How to Support Real Natural Beauty Brands

How to support real natural beauty brands
Photo by Frank Marino on Unsplash

With the natural beauty boom in progress, it seems less necessary to convince shoppers of the importance of using these products as it was a decade or so ago. Consumers are aware of what they do and don’t want in their beauty and personal care, for the most part. Shopping for safe products and supporting the brands who make them is a different story.

Here’s the deal: Natural is up to interpretation. At this point, there is no legal definition of the term “natural”. Organic isn’t always what it’s cracked up to be either. While there are strict and specific regulations covering organic standards, simply using the term “organic” on a product label does not equal toxin-free.

So, how are you supposed to know if the products you purchase live up to your standards? How do you know who to trust in the rapidly expanding beauty marketplace?

Anyone can slap fancy terminology and natural looking labeling on a product. As May Lindstrom, Founder of May Lindstrom Skin, says, “It’s not about being an ‘organic’ brand as much as it is upholding my promise to create the highest possible quality skin treats that I am capable of.”

Those brands that have a strict commitment to using the highest quality healthy ingredients and never use toxins in their creations. The ones that started out in this business when natural beauty was seen as hippy dippy or granola. Those who painstakingly researched which ingredients they want to use in their products, how to source them so they are not only the safest but benefit communities and are gentlest on the environment. Those are the brands we should follow, put stock in, and purchase from.

Look for those brands that align with your values and walk the talk. As Victoria Fantauzzi Cofounder of La Bella Figura Beauty put it, “[Authentic natural beauty brands] have stories to tell that connect artisanal, highly effective products with the customer coveting quality over marketing, hype and old-school PR.”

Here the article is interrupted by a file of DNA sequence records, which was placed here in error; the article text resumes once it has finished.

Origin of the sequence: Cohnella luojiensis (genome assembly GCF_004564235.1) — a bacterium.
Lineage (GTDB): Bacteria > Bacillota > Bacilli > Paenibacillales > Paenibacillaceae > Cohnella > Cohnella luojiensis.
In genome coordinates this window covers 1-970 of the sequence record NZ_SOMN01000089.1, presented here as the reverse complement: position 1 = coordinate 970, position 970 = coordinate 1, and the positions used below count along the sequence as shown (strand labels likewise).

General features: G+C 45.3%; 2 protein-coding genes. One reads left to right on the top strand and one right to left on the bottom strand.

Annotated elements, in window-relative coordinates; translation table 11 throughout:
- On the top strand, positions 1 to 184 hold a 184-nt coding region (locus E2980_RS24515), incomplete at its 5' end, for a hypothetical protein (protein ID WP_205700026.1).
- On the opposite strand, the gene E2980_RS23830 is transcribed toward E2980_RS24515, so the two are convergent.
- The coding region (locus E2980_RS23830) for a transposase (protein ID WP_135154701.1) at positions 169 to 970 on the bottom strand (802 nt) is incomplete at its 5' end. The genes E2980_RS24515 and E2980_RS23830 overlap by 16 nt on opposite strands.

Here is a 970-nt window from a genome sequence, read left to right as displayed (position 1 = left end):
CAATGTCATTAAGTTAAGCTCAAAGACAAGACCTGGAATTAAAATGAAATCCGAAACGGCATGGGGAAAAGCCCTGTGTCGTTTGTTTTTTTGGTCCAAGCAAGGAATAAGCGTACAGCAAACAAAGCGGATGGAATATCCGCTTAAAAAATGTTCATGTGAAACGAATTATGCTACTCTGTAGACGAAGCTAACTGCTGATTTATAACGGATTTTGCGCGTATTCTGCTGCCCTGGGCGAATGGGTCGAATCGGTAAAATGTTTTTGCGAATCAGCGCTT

You’ve seen it before. A conventional beauty brand starts making a splash with “natural” beauty products. They’ve been around forever, have a solid reputation, and have sold kajillions of products. And now they are adding a natural ingredient or two, maybe even some organic ingredients, to their formulations. Do you trust that these products are healthy and safe?

The best way to know … read those ingredient listings. It may seem old school, time consuming, and (let’s face it) sort of boring, but it is still the only way to truly know what ingredients are used to make a product.

Natural Beauty Label Reading Made Easy

Label reading isn’t so bad once you get the hang of it. Here’s a little cheat sheet for label reading made easy.

  • Forget the front label and go straight to the ingredient listing. Cosmetic product listings are the same as food, listed in descending order of predominance. So, if a product is made mainly of water, water will be the first ingredient listed, and so on.
  • While getting familiar with all nasty ingredients in cosmetics is a good idea, it’s a lot to remember. Here’s a handy list of ingredients to avoid and healthy alternatives to have nearby as you shop.
  • Check the first five and the last five. The first five ingredients make up the majority of the product. This is where you will find synthetic emollients and harsh foaming agents. The last five ingredients are often preservatives and fragrance ingredients.
  • Fragrance ingredients do not need to be listed so that brands can protect their trade secret recipe. If “fragrance” is on the list, check for a notation to see if those ingredients are naturally sourced.
  • Many brands follow the European INCI ingredient listings, using Latin names for ingredients, and you can check those here.
  • Get to know your organics. “100% Organic” means the product contains only organically produced ingredients, “Certified Organic” must contain at least 95% organically produced ingredients, and “Made with Organic Ingredients” means the product contains at least 70% organically produced ingredients.